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By its very nature, does the rare breed become an endangered species?

January 2, 2010

Not long ago I read about an amazing property for sale in New Paltz —  147 acres, a farmhouse and two stone horsebarns, all formerly part of a utopian boys’ school and most recently home to a furniture manufacturing enterprise that relocated to Philadelphia’s Fishtown neighborhood.

All over the country there are extraordinary real estate parcels of this rarified breed.  Breathtaking landscape, buildings — pedigreed and otherwise — that need special care, have spaces within that are a challenge to adapt because of size or layout.  How to help them survive?

Barns vanish from the lansdcape with alarming regularity because of the upkeep they require and the inability of their owners to devise a practical non-agricultural use.

Shelburne Farms, click the image to learn about the history

For every National Historic Landmark Shelburne Farms, which has reinvented itself as a nonprofit environmental education center with its spend-the-night, buy-the-cheese, gather-at-the-barn-campfire survival plan, there are wonderful, special places struggling or losing the battle to remain intact.  Land gets sold off for suburban housing, buildings are demolished and end their slow decline to oblivion.

This struggle is a portion of the tale told by Leila Philip in the memoir she wrote about her family and the farm she grew up on, an apple orchard outside Claverack, New York, just up the Hudson from the New Paltz place seen above. (Her book is A Family Place:  A Hudson Valley Farm, Three Centuries, Five Wars, One Family)

Of course, to call it simply “a farm” is a vast understatement.  The lands, the views, the rural roads and the Federal-style yellow house called Talavera (built circa 1812) are all part of a narrative that stretches back in history, and, the family hopes, will reach forward as well.  But Philip describes the struggle to survive with a rawness and even a bit of anger that are  lacking in the other house memoirs I’ve read.  She writes as though there is no room for nostalgia on the brink of failure.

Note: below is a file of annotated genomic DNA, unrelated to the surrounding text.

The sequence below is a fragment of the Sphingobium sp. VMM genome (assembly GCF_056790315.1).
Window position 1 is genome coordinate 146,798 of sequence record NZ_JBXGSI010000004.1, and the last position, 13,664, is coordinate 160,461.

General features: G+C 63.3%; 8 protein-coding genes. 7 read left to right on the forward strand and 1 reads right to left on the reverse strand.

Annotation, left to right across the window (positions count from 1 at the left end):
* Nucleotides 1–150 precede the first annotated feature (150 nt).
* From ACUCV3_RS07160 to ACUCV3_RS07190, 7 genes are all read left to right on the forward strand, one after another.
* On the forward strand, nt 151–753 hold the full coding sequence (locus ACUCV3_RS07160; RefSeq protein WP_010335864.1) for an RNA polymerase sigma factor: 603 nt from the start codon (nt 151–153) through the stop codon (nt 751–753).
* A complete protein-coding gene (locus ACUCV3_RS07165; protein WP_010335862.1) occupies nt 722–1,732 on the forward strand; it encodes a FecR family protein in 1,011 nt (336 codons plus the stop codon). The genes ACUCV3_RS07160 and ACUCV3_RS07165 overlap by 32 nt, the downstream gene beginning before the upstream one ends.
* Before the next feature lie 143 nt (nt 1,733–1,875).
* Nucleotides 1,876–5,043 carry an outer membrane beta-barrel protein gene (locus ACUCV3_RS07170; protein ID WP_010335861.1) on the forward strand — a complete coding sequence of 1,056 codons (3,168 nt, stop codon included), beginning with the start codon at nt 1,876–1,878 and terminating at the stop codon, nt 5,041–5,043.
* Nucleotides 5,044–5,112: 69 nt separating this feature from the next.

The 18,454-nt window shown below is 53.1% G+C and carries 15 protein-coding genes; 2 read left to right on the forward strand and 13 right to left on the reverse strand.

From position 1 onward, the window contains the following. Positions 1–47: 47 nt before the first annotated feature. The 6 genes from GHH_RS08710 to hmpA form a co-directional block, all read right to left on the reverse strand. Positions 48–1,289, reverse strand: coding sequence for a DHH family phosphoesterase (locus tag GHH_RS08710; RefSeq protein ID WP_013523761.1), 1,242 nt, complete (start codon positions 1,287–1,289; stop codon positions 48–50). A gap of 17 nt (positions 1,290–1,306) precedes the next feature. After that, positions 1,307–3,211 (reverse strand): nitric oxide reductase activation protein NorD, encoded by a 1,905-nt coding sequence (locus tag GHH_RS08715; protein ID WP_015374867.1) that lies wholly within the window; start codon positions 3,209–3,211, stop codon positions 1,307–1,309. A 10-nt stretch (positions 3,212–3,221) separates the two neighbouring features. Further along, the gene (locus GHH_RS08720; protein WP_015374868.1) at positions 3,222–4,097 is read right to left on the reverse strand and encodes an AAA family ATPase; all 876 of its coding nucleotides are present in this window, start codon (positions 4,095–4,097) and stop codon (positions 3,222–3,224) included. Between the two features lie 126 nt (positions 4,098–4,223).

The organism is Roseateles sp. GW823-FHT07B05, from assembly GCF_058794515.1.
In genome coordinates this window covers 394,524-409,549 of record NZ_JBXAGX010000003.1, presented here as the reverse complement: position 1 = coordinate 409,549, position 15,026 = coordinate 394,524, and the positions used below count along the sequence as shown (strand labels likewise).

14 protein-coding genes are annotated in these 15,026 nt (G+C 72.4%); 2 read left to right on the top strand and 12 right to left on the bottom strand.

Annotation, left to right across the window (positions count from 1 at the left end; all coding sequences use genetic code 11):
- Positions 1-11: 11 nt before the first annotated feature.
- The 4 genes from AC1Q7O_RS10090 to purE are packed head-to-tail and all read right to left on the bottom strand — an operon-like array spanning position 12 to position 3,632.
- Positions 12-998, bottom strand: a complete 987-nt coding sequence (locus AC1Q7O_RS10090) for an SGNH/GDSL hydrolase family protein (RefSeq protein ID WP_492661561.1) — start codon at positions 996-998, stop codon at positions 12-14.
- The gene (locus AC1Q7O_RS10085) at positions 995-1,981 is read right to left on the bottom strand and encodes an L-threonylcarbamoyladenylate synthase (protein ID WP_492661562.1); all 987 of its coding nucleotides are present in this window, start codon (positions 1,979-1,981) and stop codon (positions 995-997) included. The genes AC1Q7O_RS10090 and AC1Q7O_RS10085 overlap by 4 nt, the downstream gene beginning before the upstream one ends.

While George Howe Colt’s description of the shabby make-do connected with his family’s summer place in Cape Cod (The Big House ) underscores the charm and eccentricity of the house and the family that built it, Philip seems to resent the fact that her generation has been born to shoulder the burden of a family legacy yet hasn’t the funds to maintain the house or even to pay bills if bad weather kills the apple crop that is their livelihood.

Her journey through the boxes and files stored throughout the house is, in some sense, a treasure hunt that desperately seeks to understand how her ancestors managed it all.

I told myself that I was sick of being bullied by a past I didn’t even know.  But really I was scared, scared that like my father, I would get sucked into a way of living that revolved so much around Talavera that it lost touch with the larger world.  If I looked, I could see signs of this in my own generation, in me.  We all were a little too comfortable with Talavera’s state of disrepair, that slippery state of mild neglect and denial.  Success in the outer world involved a strange sense of betrayal.

While Philip’s research uncovers startling discoveries about her ancestors and helps her come to terms with her inheritance, there is no map pointing her to a secret treasure.   The pick-your-own orchard is a tenuous funding source and the house needs work (some of it detailed in a 2001 article in the New York Times).  A reissue (click cover thumbnail or link above) updates the story and provides much-needed photographic accompaniment to the story of the place.

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